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Best Shark Cage Diving Sports in the U.S.



Cage diving is an adrenaline-pumping experience that puts you toe-to-fin with one of the world’s deadliest creatures – the shark.

Even if you’ve gone skydiving, wing suiting, or performed any of the countless other extreme sports, going cage diving will still ignite something inside of you. Knowing that you are about to stare into the cold, black eyes of the ocean’s most formidable creature from point blank range is enough to fire up even the most seasoned extreme sports veteran.

Here are the best cage diving spots in the U.S.

Montauk, New York City

The surprising thing about some American shark diving experiences is how urban they are. You can even get within nuzzling distance of a shark off the waters of New York. Welcome to scenic, windswept Montauk, N.Y. Courtesy of Sea Turtle Shark Cage Dives, you go 15-30 miles south of Long Island where, during summer, warm waters roll over from the Gulfstream, bringing with it a congregation of sharks. Here, you get a grandstand view of them from a two-person aluminum cage. A typical Sea Turtle Shark Cage Dives day kicks off with a briefing and some boat orientation at the marina. Once you set sail, the trip to the hotspot about two hours. On arrival, the crew starts chumming the water – making a slick that will lure sharks. That process can take anywhere from 10 minutes to several hours.

In the meantime, every participant in the intense experience has the chance to test the cage and get a feel for the relevant maneuvers. The temperature will range from nippy to comfortable: 60 to 80 degrees. Additionally, visibility should be good: from 20 feet to over 100 feet. The sharks that divers see the most are thresher, mako and blue sharks.

During August, makos are plentiful, and 12-foot-long blue sharks are always up for a feast. How long you linger with these predators depends on when they show. Typically, you get two sessions of between 30 and 45 minutes each. The whole voyage can take up to 10 hours. Besides sharks, you may also see tuna, whales, mahi-mahi (common dolphinfish), turtles, sunfish and porpoise. Sea Turtle Shark Cage Dives charges about $300 for a typical day.

 Isla Guadalupe, Baja

Isla Guadalupe sits 160 miles off the coast of Baja, California. Isla Guadalupe is quickly becoming the world’s best destination for diving with great white sharks. The quiet corner of the Pacific supposedly harbors one of the planet’s most prolific white shark populations. The temperature ranges from a reasonably comfortable 65 to 70 degrees Fahrenheit. Here, shark diving season runs from August through October, each voyage lasts five days and the visibility is 100 feet or more.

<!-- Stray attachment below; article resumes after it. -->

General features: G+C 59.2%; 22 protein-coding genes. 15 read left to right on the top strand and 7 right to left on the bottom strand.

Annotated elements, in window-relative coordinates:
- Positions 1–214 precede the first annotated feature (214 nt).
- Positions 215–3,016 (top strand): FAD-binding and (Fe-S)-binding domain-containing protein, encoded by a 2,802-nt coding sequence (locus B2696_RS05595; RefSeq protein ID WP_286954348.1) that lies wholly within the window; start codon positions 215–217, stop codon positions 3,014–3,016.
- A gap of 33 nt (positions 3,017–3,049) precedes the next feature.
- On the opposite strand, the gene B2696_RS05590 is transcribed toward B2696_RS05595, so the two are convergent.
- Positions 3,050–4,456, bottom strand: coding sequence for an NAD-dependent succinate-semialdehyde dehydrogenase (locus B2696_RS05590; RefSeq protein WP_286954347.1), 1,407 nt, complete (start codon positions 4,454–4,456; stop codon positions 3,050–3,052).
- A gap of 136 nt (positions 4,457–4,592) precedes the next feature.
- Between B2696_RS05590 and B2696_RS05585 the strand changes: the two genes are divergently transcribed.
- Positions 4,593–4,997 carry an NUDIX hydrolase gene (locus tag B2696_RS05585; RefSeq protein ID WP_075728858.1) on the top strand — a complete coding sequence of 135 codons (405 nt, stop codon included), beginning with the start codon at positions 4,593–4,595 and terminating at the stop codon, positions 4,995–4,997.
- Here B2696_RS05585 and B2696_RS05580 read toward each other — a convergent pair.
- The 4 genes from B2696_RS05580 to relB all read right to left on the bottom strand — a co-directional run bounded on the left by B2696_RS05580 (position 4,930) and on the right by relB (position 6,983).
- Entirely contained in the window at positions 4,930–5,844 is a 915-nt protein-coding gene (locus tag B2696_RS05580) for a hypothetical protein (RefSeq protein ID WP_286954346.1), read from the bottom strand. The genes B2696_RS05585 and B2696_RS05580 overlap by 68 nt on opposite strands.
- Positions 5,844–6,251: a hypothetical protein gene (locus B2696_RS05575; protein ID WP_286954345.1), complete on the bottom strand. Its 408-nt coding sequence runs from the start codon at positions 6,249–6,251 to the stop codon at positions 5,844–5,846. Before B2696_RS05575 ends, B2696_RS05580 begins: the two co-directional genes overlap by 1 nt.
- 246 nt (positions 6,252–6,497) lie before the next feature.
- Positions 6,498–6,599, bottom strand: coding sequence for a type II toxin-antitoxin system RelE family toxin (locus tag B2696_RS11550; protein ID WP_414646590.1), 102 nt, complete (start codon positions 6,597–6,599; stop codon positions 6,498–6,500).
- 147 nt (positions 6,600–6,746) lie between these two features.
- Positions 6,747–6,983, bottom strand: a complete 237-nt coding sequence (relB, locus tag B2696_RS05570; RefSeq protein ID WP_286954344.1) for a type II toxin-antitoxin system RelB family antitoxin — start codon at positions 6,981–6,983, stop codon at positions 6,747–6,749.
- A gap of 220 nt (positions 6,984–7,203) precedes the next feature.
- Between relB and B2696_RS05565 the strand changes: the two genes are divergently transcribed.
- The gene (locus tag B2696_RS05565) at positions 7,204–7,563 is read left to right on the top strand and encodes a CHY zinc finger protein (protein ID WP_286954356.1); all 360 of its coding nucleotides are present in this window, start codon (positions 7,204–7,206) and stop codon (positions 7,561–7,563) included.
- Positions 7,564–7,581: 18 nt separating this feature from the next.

The going rate for a Isla Guadalupe excursion is over $3,000, but the experience is like no other. Shark Diver, one of the cage diving companies that host the adventures,  explain that you may meet two extraordinary fanged creatures, both of which have been tagged for reference. “Shredder” is a 15-foot-long great white shark with a unique dorsal fin, well known cage diver curiosity” and “Bruce” is a 16-foot-long behemoth that occasionally turns up to see divers.

Farallons, San Francisco

Our third cage-diving venue is roughly in the same neighborhood as Isla Guadalupe. Welcome to San Francisco’s Farallon Islands, nicknamed The Devil’s Teeth. The islands are a fair distance from San Francisco – about 20 miles off the coast. Here, your adrenaline-fueled ocean trek kicks off just before dawn, where you board the shark boat at the Fisherman’s Wharf – Hyde St. Fishing Pier. You’ll set sail before 7:00 am so you can see early morning feeding events. This time, however, the sharks aren’t feasting on chum. The spectacle is much more intense, as great white sharks turn up to dine on the seals that inhabit the Farallons. Total time at the dive site can run up to about seven hours. The islands around the action make up the Gulf of the Farallones Marine Sanctuary, which is 1,255 square miles of protected waters constituting part of a nationally significant marine ecosystem. Chumming is out because those waters are protected under law. That means you will only see the gut-churning glory of natural feeding events. Sometimes, seal decoys are deployed to entice great white sharks. Shark season runs from September into November. Dive Discovery, one of the cage diving companies for the Farallons, hooks you up to an on-board air source, which means no cumbersome air tanks on your back. Be ready to cope with a tough environment. Dive Discovery warns, “please know that seas can be very rough and the waters near the Farallons are known for being cold and murky.”

Cover Photo Credit: Hermanus Backpackers /

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